Opinion | Why the Supreme Court Ruling on L.G.B.T.Q. Rights Is Such a Big Deal

While most Americans have heard of the Red Scare, the McCarthyist campaign during the early years of the Cold War to vilify alleged Communists, far fewer learn about the concurrent Lavender Scare, a much larger wave of repression that gained force in 1953 when President Dwight Eisenhower signed an executive order banning gay men and lesbians from all jobs in government. All told, between 5,000 and tens of thousands of gay workers are estimated to have lost their jobs.

That was the 1950s, but Dr. Chauncey stressed that the risk of losing one’s livelihood and aspirations remains a powerful constraint on L.G.B.T.Q. people around the country, as the experiences of the plaintiffs in this case make clear. “The stakes in this case were very high,” he said, “and the court’s decision should be regarded one of the most important legal victories of the L.G.B.T.Q. movement.”

Chase Strangio, a lawyer who worked on the case, said on “PBS News Hour”: “This was an incredible day, coming on the heels of so many incredible and heartbreaking days of organizing and resistance. And the work has been fought for decades for what is an incredibly basic proposition, that you shouldn’t be fired from work just because of who you are.”

[Related: “The Supreme Court has given trans people reason to hope again”]

Unlike Obergefell v. Hodges, the case that legalized same-sex marriage nationwide in 2015, Monday’s Supreme Court ruling concerned not the Constitution but a statute: the Civil Rights Act of 1964. At issue was whether Title VII of the act, which prohibits employment discrimination “because of such individual’s … sex,” also prohibits discrimination on the basis of sexual orientation or gender identity.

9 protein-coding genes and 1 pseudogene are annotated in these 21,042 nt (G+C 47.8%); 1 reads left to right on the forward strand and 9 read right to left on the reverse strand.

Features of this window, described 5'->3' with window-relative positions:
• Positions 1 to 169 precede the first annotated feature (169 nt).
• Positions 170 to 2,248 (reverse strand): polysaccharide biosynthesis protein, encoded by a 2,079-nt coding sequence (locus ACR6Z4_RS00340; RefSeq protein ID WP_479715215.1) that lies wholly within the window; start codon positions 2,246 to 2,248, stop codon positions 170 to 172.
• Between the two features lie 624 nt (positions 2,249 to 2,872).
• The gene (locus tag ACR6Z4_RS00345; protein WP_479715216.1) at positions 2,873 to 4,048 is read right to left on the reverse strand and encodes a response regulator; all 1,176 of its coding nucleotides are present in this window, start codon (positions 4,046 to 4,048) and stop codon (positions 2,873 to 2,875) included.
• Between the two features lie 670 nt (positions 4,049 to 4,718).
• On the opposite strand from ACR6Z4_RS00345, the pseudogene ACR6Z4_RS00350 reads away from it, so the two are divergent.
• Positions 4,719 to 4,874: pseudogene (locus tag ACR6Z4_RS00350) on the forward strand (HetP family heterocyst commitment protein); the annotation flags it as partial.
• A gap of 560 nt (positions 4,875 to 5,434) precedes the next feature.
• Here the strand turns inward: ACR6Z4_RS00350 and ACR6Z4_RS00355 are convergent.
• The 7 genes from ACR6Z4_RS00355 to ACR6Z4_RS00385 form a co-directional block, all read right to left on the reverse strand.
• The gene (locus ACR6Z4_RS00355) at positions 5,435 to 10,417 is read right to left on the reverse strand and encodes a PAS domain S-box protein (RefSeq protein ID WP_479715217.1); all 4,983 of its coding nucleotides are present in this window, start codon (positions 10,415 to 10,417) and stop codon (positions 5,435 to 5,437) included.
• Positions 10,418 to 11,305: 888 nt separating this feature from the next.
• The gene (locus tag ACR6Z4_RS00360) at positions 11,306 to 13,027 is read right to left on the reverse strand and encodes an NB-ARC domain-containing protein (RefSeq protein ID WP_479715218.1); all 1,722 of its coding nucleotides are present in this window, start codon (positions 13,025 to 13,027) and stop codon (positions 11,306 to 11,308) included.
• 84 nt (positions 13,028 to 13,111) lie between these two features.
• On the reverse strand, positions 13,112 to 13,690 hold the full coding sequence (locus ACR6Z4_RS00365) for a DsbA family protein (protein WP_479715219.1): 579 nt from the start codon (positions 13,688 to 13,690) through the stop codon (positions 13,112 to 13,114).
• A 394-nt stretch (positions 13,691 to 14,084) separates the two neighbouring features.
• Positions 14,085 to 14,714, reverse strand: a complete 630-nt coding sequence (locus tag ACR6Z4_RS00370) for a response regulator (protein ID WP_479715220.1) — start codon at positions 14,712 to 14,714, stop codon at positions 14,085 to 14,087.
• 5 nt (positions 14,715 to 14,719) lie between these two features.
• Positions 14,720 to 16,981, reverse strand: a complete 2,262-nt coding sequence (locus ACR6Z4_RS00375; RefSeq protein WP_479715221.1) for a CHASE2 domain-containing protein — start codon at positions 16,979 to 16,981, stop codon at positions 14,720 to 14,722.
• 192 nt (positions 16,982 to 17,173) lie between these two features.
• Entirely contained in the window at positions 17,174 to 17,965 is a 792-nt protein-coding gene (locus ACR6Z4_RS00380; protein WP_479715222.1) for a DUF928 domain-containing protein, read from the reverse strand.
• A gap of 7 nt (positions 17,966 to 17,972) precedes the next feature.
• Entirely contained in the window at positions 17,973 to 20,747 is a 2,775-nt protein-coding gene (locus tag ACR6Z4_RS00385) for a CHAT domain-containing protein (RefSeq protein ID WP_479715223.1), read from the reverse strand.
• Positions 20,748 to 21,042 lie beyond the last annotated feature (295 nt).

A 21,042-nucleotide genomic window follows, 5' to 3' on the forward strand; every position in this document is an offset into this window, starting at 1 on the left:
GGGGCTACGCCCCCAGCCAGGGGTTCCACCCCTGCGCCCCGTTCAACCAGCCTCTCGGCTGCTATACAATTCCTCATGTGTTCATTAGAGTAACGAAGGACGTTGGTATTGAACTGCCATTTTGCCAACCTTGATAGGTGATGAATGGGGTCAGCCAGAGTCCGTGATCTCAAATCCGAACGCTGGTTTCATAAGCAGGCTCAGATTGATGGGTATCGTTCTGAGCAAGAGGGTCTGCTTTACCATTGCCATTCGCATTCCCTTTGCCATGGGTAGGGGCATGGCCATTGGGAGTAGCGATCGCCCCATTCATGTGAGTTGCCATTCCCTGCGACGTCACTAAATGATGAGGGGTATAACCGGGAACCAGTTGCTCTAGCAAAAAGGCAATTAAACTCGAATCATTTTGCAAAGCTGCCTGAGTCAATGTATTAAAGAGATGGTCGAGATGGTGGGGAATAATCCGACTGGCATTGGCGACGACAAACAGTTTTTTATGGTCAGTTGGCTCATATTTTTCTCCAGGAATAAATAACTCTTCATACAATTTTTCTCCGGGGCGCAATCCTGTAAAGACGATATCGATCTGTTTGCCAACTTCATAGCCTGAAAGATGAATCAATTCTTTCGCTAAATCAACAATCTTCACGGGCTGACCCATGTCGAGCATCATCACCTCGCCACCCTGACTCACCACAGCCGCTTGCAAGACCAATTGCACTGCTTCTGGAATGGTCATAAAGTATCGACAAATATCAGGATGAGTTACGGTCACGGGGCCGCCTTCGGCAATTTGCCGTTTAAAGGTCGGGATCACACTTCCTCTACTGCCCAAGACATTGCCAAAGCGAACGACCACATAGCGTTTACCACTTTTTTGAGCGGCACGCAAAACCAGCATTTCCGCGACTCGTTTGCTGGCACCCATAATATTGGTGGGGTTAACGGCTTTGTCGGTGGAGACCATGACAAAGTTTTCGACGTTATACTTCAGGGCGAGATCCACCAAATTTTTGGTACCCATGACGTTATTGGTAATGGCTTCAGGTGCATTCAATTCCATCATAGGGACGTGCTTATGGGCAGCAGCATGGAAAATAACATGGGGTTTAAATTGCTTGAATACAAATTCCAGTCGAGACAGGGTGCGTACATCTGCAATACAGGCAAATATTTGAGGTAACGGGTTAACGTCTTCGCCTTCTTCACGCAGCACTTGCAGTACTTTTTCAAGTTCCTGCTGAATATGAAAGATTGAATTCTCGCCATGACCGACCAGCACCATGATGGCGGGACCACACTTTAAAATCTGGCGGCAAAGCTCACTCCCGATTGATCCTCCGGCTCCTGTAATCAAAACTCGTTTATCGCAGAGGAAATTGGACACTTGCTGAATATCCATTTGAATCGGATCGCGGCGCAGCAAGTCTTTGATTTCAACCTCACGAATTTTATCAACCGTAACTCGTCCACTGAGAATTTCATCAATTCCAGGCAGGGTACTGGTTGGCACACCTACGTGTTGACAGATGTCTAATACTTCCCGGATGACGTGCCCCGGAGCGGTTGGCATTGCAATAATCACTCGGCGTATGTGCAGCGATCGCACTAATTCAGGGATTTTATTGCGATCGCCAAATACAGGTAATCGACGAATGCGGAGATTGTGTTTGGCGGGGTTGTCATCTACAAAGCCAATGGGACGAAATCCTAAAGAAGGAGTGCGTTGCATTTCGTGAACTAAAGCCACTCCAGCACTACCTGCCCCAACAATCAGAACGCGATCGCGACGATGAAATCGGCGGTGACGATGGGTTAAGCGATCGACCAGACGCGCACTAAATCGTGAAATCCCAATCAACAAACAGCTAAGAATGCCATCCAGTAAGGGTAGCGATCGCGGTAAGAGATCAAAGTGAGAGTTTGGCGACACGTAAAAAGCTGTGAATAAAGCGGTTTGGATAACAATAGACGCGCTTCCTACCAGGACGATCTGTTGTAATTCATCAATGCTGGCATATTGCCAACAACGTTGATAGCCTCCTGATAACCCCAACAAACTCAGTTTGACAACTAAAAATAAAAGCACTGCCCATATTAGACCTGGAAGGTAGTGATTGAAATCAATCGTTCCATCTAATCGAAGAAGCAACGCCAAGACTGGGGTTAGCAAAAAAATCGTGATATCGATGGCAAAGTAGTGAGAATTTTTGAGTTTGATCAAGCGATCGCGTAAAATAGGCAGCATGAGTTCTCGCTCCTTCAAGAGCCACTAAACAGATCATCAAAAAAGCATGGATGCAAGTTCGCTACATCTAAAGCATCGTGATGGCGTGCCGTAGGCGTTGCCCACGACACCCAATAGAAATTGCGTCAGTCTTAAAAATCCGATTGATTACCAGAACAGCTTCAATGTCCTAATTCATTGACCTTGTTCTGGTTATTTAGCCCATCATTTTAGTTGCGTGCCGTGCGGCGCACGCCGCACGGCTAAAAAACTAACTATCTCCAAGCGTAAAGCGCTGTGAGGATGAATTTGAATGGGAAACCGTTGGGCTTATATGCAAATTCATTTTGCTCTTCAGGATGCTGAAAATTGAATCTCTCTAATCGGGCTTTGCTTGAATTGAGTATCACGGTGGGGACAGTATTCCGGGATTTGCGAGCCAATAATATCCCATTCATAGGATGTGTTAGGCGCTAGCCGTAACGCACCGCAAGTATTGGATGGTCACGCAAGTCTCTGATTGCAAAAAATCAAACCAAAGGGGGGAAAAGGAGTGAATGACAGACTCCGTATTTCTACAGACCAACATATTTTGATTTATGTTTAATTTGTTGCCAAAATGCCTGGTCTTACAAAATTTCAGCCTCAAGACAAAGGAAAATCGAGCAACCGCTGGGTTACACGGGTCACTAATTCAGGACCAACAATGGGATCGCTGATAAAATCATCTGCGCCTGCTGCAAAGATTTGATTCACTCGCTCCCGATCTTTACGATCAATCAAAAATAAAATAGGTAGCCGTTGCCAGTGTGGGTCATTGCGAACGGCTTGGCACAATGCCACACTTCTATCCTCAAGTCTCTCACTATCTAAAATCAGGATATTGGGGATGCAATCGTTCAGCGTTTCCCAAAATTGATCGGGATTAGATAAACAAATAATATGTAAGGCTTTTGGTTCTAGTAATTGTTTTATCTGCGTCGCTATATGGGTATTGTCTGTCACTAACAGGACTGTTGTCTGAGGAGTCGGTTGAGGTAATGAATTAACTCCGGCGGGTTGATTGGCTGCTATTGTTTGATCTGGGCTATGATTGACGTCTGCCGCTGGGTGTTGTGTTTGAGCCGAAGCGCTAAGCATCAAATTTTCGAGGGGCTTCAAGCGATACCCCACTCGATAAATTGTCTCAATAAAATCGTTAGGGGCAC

Those who answer in the negative argue that if the authors of the Civil Rights Act had intended it to prohibit discrimination based on sexual orientation or gender identity, they would have said so in explicit terms. “Discrimination ‘because of sex’ was not understood as having anything to do with discrimination because of sexual orientation or transgender status,” wrote Justice Samuel Alito in his dissent. “Any such notion would have clashed in spectacular fashion with the societal norms of the day.”

But Dr. Chauncey pointed out that less than a decade after the Civil Rights Act was passed, conservatives themselves warned that the proposed Equal Rights Amendment’s ban on sex discrimination would require states to legalize same-sex marriages. And while some have argued that “transgenderism” wasn’t even “a thing” in 1964, it manifestly was, and had by that point been a subject of front-page news for more than a decade.

In any case, for Justice Neil Gorsuch, who wrote the court’s opinion, whether legislators in 1964 could have anticipated every eventual consequence of the language they used was beside the point. As a matter of logic, he wrote, “discrimination based on homosexuality or transgender status necessarily entails discrimination based on sex; the first cannot happen without the second.”

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